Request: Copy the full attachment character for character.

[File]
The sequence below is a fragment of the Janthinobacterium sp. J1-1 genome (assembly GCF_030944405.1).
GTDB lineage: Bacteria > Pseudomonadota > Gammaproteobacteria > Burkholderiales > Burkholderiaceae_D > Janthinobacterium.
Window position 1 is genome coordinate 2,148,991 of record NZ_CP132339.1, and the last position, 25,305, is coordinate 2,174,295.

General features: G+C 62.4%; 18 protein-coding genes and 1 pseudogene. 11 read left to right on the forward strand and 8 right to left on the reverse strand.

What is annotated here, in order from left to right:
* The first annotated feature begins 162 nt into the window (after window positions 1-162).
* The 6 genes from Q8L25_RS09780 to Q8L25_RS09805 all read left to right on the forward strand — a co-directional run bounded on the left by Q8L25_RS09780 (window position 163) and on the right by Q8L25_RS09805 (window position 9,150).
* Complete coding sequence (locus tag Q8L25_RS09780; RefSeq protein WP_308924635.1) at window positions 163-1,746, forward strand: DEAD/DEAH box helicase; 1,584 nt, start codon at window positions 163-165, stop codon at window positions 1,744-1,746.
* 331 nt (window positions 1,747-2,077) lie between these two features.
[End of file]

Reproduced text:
The sequence below is a fragment of the Janthinobacterium sp. J1-1 genome (assembly GCF_030944405.1).
GTDB lineage: Bacteria > Pseudomonadota > Gammaproteobacteria > Burkholderiales > Burkholderiaceae_D > Janthinobacterium.
Window position 1 is genome coordinate 2,148,991 of record NZ_CP132339.1, and the last position, 25,305, is coordinate 2,174,295.

General features: G+C 62.4%; 18 protein-coding genes and 1 pseudogene. 11 read left to right on the forward strand and 8 right to left on the reverse strand.

What is annotated here, in order from left to right:
* The first annotated feature begins 162 nt into the window (after window positions 1-162).
* The 6 genes from Q8L25_RS09780 to Q8L25_RS09805 all read left to right on the forward strand — a co-directional run bounded on the left by Q8L25_RS09780 (window position 163) and on the right by Q8L25_RS09805 (window position 9,150).
* Complete coding sequence (locus tag Q8L25_RS09780; RefSeq protein WP_308924635.1) at window positions 163-1,746, forward strand: DEAD/DEAH box helicase; 1,584 nt, start codon at window positions 163-165, stop codon at window positions 1,744-1,746.
* 331 nt (window positions 1,747-2,077) lie between these two features.